Baby boomers, who hold the majority of tax leadership roles in the U.S., are entering their retirement years. According to the U.S. Census, by 2030, all baby boomers will be 65 or older — the traditional age people look to retire. Of course, some will leave the workforce early, though others may elect to stay on for a few more years.
While generational turnover is nothing new, these particular circumstances are concerning for tax departments. Tax accounting and compliance are notoriously complicated, as there are thousands of U.S. regulations and tax codes that leadership must comprehend, and as the Boomers retire, they’ll be taking much of their expertise with them.
The looming shortfall among tax leadership has several repercussions:
Companies will likely need to look to their younger team members for help with filling the upcoming labor shortfall in taxes, meaning millennials and Gen Z professionals are needed now more than ever.
However, like those of Gen X, they’ll likely have fewer technical tax skills necessary to handle the job, as well as a lack of the soft skills required to be influential leaders, given that most won’t have management experience. Therefore, businesses must survey and mentor their younger team members as they move into higher-level positions. Current managers will need to identify the strongest performers and prepare them for the future.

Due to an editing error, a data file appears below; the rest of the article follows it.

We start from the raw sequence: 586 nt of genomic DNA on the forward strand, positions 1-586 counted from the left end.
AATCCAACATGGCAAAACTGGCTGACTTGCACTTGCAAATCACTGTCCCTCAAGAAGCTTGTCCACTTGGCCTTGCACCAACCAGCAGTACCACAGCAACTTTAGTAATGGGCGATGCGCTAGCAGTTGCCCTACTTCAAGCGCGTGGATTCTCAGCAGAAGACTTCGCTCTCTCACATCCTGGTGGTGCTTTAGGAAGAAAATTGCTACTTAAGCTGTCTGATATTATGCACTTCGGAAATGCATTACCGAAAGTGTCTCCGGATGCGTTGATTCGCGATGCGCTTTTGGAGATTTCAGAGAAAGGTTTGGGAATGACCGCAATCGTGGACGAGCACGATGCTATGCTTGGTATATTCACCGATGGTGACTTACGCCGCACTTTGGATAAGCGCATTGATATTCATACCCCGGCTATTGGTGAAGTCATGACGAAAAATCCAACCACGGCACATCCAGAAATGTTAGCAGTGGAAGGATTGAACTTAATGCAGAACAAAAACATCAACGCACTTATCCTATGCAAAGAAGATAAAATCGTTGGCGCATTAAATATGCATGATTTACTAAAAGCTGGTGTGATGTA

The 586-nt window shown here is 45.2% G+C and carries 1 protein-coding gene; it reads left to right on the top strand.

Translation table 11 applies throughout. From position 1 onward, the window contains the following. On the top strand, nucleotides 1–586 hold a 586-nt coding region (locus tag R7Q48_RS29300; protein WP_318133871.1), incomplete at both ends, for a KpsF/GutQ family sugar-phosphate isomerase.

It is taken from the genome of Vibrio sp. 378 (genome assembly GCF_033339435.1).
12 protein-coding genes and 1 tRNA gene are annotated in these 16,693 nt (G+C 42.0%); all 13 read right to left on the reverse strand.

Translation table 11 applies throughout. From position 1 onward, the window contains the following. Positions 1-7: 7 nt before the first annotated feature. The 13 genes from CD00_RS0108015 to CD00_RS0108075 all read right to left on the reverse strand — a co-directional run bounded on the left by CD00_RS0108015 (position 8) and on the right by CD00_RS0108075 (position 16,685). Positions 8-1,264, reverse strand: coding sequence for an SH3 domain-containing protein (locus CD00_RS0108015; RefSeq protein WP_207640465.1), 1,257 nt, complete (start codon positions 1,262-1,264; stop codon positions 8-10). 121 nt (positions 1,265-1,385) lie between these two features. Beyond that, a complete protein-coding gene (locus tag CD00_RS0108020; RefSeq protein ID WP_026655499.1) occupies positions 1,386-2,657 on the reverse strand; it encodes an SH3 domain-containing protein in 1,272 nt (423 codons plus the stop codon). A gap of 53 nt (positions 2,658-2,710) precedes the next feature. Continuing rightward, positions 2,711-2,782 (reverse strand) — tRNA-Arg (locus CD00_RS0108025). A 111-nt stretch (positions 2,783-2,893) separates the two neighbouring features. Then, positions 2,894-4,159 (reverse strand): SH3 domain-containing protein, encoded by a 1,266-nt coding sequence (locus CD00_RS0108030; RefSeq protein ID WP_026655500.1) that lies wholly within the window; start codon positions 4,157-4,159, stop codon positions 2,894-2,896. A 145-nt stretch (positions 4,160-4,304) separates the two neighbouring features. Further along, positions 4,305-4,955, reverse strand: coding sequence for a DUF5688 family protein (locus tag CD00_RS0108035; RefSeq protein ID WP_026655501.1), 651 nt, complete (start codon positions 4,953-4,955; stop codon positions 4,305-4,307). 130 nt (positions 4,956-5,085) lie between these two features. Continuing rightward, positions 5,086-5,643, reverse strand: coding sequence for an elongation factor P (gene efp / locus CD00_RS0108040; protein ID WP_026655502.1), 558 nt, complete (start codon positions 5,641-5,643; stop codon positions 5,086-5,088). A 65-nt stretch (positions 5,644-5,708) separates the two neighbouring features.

In addition, tax professionals often work long hours, and their jobs may require frequent travel. Thus, the focus for filling prominent roles should be on selecting people who don’t mind long hours and time away from their families.
As more qualified tax leaders retire, retaining existing talent will be crucial, so companies must remain competitive by offering high salaries and exclusive benefits to their talented teams. Retaining millennials and Gen Z workers will likely require organizations to pay them more, despite fewer years of experience and fewer technical skills.
Organizations must also prepare for the shift toward earlier retirement ages. Many Gen X and millennial professionals aim to retire sooner in relation to their baby boomer peers. They’re hoping to leave the workforce by their mid-50s or early 60s.